A couple of days ago, Brandweek featured an interview of Peter Clarke, CEO and founder of Product Ventures, a Fairfield, Connecticut design firm that has created packaging for Heinz, Folgers and Febreze, among other brands:
Brandweek: You believe that packaging has become simpler of late. Can you describe what you mean by that?
Peter Clarke: Simplicity is one of the tenets of today’s values. It’s based on a need for clarity in this very complicated, untrusting world that we’re all living in right now. Brands are distilling their product messaging to the product essence. In a way, in this overcrowded marketplace, many brands are finding that less is actually more.
Not always easy to accomplish, but it certainly makes sense. After all, we have discussed before, the importance of brevity and, for example, how the Google homepage is a model of brevity. We also have discussed the trend toward truncation and some of the pitfalls of single letter brands. GuestBlogger Mark Prus of NameFlash has discussed the Long and Short of Name Develeopment. Brent has pointed out how NASCAR and others have not gotten the "less is more" memo, in his entertaining Sensory Overload post. And, GuestBlogger John Reinan of Fast Horse, may have identified at least part of the need for simplicity of design, in his insightful post Thriving in a Speeded-Up World.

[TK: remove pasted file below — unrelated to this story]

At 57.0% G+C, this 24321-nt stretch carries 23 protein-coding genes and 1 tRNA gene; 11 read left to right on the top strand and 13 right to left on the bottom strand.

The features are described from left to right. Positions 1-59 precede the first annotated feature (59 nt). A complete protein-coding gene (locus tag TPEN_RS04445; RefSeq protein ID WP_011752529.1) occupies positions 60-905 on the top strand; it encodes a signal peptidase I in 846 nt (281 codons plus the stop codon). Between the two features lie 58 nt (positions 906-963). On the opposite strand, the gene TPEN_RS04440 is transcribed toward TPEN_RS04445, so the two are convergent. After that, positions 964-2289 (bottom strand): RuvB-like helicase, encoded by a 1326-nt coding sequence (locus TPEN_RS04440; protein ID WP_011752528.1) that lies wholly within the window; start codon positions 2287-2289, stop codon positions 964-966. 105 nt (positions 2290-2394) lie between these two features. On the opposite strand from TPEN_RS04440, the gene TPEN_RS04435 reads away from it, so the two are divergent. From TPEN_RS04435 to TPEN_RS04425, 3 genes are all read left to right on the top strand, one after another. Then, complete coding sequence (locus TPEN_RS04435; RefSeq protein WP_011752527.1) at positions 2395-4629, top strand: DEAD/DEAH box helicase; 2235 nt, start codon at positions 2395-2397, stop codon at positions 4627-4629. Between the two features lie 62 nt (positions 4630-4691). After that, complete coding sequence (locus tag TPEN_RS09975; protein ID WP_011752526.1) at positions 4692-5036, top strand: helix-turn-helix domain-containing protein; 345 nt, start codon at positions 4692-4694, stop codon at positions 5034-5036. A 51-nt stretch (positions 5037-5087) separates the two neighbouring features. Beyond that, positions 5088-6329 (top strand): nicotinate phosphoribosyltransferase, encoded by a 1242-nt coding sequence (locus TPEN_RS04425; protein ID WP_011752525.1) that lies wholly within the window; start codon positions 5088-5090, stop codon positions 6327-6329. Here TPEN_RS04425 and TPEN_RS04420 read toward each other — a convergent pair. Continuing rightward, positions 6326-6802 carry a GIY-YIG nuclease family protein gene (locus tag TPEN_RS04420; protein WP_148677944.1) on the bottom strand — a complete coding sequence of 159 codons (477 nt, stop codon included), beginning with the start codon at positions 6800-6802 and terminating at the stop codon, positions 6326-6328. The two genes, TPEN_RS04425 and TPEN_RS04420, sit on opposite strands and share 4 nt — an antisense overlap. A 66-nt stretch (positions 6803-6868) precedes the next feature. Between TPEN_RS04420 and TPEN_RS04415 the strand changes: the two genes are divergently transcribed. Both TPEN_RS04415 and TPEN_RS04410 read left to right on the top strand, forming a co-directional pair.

Although Mr. Clarke did not specifically mention Schroeder Milk, it would appear they got the memo, as did our friends at Capsule, who designed these sleek and minimalist milk containers for Schroeder:
In stark contrast, another brand that appears not to have gotten the "less is more" memo is Tropicana, perhaps not surprising given all the missed memos of late for that suffering O.J. brand. The current half gallon carton promoting their 2010 Juicy Rewards program, is busier than any cereal box I’ve seen before, and it is reminiscent of the sensory overload images posted by Brent. I’ll make sure to update this post with images once we finish the carton.
Ironically, AdAge reported just yesterday that PepsiCo’s CEO Indra Nooyi has vowed to learn from its mistakes, specifically citing the Tropicana rebrand controversy from 2009, and asserting "we won’t make the same mistakes." As the comments to that report show, there appear to be more than a few skeptics in the crowd, and given Tropicana’s 2010 Juicy Rewards O.J. packaging, the pundits may be closer to the truth.